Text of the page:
PepsiCo's Quaker Oats Unit Joins Mexico's Hunger-Fighting Initiative
MEXICO CITY - U.S.-based food giant PepsiCo has signed an agreement with the Social Development Secretariat to join the Mexican government's National Crusade against Hunger, a program aimed at dealing with malnutrition among low-income people.
The program calls for creating and distributing nutritious food products, promoting sustainable food production projects in different communities and providing assistance to victims of natural disasters.
Pepsico's Quaker Oats unit will provide the research support for producing two products for fighting hunger.
"It's two products - a cracker and an atole (a traditional gruel made from flour dissolved in water or milk), foods that are in fourth and 10th place in the target population's diet," PepsiCo Mexico president Pedro Padierna said.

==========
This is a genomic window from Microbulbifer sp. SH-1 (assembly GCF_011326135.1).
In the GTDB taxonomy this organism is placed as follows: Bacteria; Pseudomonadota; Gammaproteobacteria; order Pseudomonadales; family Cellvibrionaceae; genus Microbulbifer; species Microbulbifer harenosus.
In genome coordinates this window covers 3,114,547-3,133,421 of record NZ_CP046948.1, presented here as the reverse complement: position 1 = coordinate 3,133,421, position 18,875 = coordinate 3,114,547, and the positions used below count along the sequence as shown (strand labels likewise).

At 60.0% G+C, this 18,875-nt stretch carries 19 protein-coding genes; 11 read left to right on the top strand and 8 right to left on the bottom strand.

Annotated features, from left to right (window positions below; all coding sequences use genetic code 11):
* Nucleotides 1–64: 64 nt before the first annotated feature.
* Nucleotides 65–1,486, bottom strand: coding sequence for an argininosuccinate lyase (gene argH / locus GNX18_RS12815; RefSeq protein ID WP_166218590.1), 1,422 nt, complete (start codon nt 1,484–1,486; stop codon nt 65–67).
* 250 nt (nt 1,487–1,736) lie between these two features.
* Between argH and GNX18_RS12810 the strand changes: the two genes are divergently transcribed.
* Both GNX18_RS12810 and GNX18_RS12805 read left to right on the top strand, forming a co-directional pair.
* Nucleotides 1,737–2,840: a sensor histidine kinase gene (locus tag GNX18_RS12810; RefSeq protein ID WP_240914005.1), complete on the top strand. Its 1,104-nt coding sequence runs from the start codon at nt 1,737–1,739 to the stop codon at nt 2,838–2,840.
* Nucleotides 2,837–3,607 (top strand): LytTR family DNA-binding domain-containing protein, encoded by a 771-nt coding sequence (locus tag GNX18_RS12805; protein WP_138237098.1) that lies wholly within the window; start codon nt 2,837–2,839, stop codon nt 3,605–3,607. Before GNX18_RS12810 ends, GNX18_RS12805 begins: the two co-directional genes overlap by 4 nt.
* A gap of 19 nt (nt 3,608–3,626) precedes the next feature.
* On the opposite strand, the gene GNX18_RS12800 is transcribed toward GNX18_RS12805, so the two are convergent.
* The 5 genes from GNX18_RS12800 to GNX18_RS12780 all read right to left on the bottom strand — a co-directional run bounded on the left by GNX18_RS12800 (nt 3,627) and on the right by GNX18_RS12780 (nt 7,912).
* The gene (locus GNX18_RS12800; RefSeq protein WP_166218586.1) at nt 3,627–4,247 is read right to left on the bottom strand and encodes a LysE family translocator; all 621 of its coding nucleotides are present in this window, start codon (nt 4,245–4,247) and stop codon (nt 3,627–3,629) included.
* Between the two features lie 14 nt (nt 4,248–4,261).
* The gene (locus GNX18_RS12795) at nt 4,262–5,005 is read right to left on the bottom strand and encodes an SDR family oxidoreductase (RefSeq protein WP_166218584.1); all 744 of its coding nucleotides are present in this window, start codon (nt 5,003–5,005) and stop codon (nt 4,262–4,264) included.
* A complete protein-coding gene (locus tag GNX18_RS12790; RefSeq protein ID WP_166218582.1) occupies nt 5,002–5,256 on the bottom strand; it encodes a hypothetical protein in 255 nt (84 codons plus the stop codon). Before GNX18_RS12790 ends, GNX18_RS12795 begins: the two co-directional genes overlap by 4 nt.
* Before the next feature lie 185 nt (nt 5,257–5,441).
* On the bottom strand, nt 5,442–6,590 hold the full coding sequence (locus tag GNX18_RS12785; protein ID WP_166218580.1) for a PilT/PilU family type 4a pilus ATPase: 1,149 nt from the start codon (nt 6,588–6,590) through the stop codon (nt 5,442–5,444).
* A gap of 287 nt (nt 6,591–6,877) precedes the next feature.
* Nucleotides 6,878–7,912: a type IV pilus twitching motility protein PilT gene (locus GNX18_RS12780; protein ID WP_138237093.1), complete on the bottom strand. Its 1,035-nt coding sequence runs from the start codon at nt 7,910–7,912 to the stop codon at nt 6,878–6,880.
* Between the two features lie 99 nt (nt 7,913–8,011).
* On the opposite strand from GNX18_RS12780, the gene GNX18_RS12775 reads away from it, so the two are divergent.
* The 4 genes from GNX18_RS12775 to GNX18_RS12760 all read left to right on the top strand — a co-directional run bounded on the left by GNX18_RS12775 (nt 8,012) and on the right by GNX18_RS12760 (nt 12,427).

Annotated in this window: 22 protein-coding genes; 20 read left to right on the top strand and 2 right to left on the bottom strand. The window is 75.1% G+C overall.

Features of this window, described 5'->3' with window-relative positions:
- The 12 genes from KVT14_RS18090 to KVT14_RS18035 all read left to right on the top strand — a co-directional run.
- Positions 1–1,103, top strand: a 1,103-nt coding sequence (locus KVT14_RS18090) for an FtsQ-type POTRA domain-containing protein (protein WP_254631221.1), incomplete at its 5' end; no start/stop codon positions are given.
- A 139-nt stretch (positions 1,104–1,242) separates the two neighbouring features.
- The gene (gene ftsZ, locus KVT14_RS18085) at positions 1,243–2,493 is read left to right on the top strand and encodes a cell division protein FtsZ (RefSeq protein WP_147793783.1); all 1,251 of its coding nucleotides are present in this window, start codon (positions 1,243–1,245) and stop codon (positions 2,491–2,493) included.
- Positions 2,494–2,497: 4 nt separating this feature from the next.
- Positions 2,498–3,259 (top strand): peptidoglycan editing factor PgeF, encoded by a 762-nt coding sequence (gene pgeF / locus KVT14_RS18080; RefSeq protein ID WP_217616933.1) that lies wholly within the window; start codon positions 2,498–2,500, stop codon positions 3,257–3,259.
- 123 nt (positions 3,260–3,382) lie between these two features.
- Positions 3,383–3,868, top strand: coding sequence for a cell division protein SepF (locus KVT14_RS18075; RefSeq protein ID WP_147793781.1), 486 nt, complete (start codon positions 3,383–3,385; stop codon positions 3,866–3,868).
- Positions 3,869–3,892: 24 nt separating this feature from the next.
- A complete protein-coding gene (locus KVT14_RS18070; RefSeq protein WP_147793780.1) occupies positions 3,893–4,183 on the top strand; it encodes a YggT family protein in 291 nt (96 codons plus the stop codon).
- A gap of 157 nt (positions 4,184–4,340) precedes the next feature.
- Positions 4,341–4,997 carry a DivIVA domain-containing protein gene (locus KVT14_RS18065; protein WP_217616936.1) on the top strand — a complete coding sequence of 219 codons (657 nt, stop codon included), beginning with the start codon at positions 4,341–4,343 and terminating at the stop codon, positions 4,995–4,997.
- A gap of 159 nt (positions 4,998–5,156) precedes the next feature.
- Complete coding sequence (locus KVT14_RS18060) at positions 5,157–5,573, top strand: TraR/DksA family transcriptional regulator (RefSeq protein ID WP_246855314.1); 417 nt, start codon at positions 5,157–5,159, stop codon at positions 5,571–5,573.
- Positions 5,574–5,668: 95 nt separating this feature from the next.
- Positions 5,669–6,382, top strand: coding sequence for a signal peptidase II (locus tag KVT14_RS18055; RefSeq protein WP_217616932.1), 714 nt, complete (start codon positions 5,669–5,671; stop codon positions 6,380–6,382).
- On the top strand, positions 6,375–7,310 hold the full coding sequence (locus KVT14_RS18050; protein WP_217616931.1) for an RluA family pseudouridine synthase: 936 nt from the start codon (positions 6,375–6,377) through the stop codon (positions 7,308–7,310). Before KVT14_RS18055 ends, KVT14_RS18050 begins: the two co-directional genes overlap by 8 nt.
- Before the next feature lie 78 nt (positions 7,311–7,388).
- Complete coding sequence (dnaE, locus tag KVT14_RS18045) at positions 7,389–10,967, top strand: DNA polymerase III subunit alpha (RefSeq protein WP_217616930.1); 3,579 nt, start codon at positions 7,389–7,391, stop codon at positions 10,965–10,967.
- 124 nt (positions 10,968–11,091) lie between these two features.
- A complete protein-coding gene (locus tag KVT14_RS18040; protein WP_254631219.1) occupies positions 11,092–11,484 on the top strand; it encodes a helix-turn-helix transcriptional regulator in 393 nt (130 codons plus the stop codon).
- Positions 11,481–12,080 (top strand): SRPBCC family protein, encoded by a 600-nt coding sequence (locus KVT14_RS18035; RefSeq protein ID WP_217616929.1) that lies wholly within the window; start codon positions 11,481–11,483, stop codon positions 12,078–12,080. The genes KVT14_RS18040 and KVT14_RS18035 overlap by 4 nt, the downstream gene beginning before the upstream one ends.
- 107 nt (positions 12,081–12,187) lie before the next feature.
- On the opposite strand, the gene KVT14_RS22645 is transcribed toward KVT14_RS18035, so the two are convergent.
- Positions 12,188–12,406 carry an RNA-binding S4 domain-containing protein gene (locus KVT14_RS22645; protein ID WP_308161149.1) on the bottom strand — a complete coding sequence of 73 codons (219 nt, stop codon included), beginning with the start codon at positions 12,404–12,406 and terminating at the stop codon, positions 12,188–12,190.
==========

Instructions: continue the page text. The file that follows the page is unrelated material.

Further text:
"These foods will be accessible in terms of price and distribution, and they will contribute to complementing the nutritional needs of Mexicans," Padierna said.
The National Crusade against Hunger was announced on Jan. 21 by President Enrique Peña Nieto, who said one of every four Mexicans suffers from some kind of nutritional deficiency.
Mexico, a country of 112 million people, registered 11,000 deaths from malnutrition in 2011, government figures show.
A total of 8,000 of these deaths were caused by lack of access to basic foods and the rest were due to other hunger-related problems.
The National Crusade against Hunger, which was officially launched on April 1, relies on 70 social programs focusing on health, education and agricultural development.
The programs are slated to receive funding of 294 billion pesos ($23.15 billion) this year.
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